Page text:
Dynamic binding is the process of connecting a function (procedure call) to a specific method (sequence of code) at run time. This means that function to be executed by a method remains unknown until run-time. Dynamic binding is also referred to as run-time binding or late binding.
The concept of binding is closely related to other object-oriented programming concepts such as inheritance and polymorphism. Binding simply refers to link between method definition and method call. Actual objects are used during run time for binding. Dynamic binding enables developers to interface new code sequences and objects with a system without altering the existing code thus eliminating switch statements. Method overriding is a good example of dynamic binding.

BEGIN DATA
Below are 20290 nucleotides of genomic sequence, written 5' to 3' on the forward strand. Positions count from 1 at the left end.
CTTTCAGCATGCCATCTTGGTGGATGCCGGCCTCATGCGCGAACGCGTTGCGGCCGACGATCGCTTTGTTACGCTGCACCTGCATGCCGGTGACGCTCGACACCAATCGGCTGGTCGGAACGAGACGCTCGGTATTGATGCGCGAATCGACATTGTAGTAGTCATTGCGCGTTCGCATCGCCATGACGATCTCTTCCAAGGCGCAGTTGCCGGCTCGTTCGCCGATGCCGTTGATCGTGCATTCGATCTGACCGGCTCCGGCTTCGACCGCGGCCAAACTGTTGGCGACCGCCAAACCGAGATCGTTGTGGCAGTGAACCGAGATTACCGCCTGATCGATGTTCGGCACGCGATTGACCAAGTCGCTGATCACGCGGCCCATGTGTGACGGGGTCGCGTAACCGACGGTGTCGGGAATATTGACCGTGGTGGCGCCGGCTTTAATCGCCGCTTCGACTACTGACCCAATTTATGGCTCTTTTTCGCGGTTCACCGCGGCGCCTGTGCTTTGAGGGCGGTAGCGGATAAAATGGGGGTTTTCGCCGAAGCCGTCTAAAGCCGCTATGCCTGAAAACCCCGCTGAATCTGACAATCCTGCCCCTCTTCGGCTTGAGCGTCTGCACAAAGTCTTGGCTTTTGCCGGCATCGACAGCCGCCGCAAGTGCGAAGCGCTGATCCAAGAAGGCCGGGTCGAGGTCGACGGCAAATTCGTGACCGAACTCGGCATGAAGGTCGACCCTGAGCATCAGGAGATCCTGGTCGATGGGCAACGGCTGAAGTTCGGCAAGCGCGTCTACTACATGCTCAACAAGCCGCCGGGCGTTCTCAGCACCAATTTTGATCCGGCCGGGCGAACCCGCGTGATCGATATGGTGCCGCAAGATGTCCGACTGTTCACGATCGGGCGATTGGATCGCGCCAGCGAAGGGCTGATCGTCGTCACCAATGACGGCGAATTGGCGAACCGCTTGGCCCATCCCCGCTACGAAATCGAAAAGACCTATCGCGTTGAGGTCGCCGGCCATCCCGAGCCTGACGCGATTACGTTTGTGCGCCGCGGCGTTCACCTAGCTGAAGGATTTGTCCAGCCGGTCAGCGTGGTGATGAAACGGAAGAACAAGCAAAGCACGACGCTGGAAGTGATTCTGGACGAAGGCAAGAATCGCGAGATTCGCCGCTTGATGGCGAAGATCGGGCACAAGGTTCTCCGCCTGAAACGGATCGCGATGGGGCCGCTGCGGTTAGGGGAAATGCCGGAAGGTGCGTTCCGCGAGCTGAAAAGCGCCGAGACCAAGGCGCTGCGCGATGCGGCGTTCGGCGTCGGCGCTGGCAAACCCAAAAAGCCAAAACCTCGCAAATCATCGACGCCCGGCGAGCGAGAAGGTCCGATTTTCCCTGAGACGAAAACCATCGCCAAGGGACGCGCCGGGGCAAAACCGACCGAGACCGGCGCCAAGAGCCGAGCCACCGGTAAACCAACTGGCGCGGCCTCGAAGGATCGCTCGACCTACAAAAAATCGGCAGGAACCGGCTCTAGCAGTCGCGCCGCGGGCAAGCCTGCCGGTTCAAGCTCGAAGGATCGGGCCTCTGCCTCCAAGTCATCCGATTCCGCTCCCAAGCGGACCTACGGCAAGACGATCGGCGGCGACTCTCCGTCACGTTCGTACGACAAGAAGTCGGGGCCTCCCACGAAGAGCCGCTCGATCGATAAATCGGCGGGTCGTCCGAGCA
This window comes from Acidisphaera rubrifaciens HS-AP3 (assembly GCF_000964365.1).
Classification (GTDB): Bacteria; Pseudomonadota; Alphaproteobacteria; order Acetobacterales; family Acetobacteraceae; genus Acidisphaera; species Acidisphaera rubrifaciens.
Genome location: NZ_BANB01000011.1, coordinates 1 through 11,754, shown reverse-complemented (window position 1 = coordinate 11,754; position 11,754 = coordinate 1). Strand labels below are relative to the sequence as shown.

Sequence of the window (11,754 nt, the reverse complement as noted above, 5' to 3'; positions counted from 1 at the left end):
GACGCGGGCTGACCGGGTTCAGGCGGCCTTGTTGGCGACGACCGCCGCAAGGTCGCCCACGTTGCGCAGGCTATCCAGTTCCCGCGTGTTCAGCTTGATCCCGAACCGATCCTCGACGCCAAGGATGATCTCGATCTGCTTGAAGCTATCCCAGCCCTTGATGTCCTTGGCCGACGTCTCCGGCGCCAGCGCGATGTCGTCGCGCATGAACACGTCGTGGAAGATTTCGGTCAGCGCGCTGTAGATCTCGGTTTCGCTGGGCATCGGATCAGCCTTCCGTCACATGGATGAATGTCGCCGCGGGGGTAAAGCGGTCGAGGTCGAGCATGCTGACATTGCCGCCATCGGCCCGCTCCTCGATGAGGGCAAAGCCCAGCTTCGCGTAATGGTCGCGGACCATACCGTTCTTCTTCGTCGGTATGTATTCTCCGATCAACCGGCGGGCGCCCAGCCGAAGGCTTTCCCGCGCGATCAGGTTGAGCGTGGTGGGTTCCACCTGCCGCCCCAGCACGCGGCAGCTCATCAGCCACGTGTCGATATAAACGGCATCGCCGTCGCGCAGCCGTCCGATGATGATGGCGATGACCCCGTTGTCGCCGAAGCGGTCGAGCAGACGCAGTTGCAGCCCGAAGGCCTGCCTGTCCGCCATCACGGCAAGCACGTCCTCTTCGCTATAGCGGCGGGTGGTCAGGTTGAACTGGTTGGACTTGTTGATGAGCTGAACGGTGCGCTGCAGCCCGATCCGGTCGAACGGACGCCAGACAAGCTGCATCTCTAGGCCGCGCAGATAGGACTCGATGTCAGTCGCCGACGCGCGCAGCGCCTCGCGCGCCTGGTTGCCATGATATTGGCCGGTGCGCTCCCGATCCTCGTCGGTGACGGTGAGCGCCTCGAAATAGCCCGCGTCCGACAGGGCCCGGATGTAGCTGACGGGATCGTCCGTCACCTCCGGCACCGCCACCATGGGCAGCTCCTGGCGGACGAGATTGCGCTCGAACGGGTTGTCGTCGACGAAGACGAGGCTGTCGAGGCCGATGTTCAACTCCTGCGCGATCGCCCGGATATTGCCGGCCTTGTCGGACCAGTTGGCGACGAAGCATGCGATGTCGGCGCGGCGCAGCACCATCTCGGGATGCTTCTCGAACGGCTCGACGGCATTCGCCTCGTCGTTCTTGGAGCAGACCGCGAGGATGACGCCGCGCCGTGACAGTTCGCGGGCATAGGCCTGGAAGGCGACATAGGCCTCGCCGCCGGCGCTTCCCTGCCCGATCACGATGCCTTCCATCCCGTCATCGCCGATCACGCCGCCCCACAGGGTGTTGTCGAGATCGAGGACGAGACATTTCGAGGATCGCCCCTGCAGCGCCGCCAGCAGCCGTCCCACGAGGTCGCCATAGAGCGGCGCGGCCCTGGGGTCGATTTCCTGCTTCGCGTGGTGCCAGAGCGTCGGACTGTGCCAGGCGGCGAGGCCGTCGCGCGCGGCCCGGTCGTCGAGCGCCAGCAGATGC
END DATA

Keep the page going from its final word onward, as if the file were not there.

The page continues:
The opposite of dynamic binding is static binding. Unlike dynamic binding, static binding occurs during compilation. It is sometimes referred to as early binding because the binding occurs before the application runs. A good example of static binding is method overloading. Another key difference between the two binding types is that static binding utilizes class information for binding while dynamic binding utilizes objects to resolve binding. The time at which binding occurs affects the overall performance of the program. If the binding occurs earlier, safety and efficiency increases while flexibility decreases.